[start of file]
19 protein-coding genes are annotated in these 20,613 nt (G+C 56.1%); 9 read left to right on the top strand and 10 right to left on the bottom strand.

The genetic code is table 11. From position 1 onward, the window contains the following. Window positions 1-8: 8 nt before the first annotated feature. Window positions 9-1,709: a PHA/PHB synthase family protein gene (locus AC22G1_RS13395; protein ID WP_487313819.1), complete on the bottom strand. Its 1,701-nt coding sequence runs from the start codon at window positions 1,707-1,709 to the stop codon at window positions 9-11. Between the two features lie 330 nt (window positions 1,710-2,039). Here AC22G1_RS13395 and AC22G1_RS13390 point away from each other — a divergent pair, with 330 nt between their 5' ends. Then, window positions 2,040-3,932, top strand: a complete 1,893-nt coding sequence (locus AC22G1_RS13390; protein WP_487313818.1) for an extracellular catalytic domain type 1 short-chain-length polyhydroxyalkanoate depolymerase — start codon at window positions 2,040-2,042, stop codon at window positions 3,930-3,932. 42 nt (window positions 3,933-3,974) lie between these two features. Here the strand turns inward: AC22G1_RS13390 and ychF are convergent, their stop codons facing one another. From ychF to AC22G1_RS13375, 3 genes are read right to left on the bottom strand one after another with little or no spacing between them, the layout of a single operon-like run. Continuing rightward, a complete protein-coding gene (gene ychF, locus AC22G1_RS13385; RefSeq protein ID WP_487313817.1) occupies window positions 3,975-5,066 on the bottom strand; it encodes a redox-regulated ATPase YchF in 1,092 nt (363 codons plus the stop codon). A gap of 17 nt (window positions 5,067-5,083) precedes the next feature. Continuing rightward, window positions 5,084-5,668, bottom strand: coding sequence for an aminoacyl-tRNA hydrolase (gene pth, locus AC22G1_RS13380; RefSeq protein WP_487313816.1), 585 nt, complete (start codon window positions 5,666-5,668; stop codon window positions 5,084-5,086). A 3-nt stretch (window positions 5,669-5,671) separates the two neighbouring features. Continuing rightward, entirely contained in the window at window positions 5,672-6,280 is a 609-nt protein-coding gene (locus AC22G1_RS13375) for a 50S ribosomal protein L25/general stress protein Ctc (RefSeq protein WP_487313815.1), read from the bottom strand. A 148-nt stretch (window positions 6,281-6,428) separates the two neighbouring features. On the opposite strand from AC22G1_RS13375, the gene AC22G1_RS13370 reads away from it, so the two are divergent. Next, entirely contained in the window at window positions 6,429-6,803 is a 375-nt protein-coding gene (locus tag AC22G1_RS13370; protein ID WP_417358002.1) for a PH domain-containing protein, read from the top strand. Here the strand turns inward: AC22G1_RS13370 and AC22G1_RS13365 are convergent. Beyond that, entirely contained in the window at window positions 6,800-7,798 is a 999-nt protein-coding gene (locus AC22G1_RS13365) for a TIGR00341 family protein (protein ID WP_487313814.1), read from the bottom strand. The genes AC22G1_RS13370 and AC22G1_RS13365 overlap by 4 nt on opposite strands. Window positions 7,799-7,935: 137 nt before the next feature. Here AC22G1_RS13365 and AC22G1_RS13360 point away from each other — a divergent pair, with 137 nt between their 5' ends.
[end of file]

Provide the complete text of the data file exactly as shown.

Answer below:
19 protein-coding genes are annotated in these 20,613 nt (G+C 56.1%); 9 read left to right on the top strand and 10 right to left on the bottom strand.

The genetic code is table 11. From position 1 onward, the window contains the following. Window positions 1-8: 8 nt before the first annotated feature. Window positions 9-1,709: a PHA/PHB synthase family protein gene (locus AC22G1_RS13395; protein ID WP_487313819.1), complete on the bottom strand. Its 1,701-nt coding sequence runs from the start codon at window positions 1,707-1,709 to the stop codon at window positions 9-11. Between the two features lie 330 nt (window positions 1,710-2,039). Here AC22G1_RS13395 and AC22G1_RS13390 point away from each other — a divergent pair, with 330 nt between their 5' ends. Then, window positions 2,040-3,932, top strand: a complete 1,893-nt coding sequence (locus AC22G1_RS13390; protein WP_487313818.1) for an extracellular catalytic domain type 1 short-chain-length polyhydroxyalkanoate depolymerase — start codon at window positions 2,040-2,042, stop codon at window positions 3,930-3,932. 42 nt (window positions 3,933-3,974) lie between these two features. Here the strand turns inward: AC22G1_RS13390 and ychF are convergent, their stop codons facing one another. From ychF to AC22G1_RS13375, 3 genes are read right to left on the bottom strand one after another with little or no spacing between them, the layout of a single operon-like run. Continuing rightward, a complete protein-coding gene (gene ychF, locus AC22G1_RS13385; RefSeq protein ID WP_487313817.1) occupies window positions 3,975-5,066 on the bottom strand; it encodes a redox-regulated ATPase YchF in 1,092 nt (363 codons plus the stop codon). A gap of 17 nt (window positions 5,067-5,083) precedes the next feature. Continuing rightward, window positions 5,084-5,668, bottom strand: coding sequence for an aminoacyl-tRNA hydrolase (gene pth, locus AC22G1_RS13380; RefSeq protein WP_487313816.1), 585 nt, complete (start codon window positions 5,666-5,668; stop codon window positions 5,084-5,086). A 3-nt stretch (window positions 5,669-5,671) separates the two neighbouring features. Continuing rightward, entirely contained in the window at window positions 5,672-6,280 is a 609-nt protein-coding gene (locus AC22G1_RS13375) for a 50S ribosomal protein L25/general stress protein Ctc (RefSeq protein WP_487313815.1), read from the bottom strand. A 148-nt stretch (window positions 6,281-6,428) separates the two neighbouring features. On the opposite strand from AC22G1_RS13375, the gene AC22G1_RS13370 reads away from it, so the two are divergent. Next, entirely contained in the window at window positions 6,429-6,803 is a 375-nt protein-coding gene (locus tag AC22G1_RS13370; protein ID WP_417358002.1) for a PH domain-containing protein, read from the top strand. Here the strand turns inward: AC22G1_RS13370 and AC22G1_RS13365 are convergent. Beyond that, entirely contained in the window at window positions 6,800-7,798 is a 999-nt protein-coding gene (locus AC22G1_RS13365) for a TIGR00341 family protein (protein ID WP_487313814.1), read from the bottom strand. The genes AC22G1_RS13370 and AC22G1_RS13365 overlap by 4 nt on opposite strands. Window positions 7,799-7,935: 137 nt before the next feature. Here AC22G1_RS13365 and AC22G1_RS13360 point away from each other — a divergent pair, with 137 nt between their 5' ends.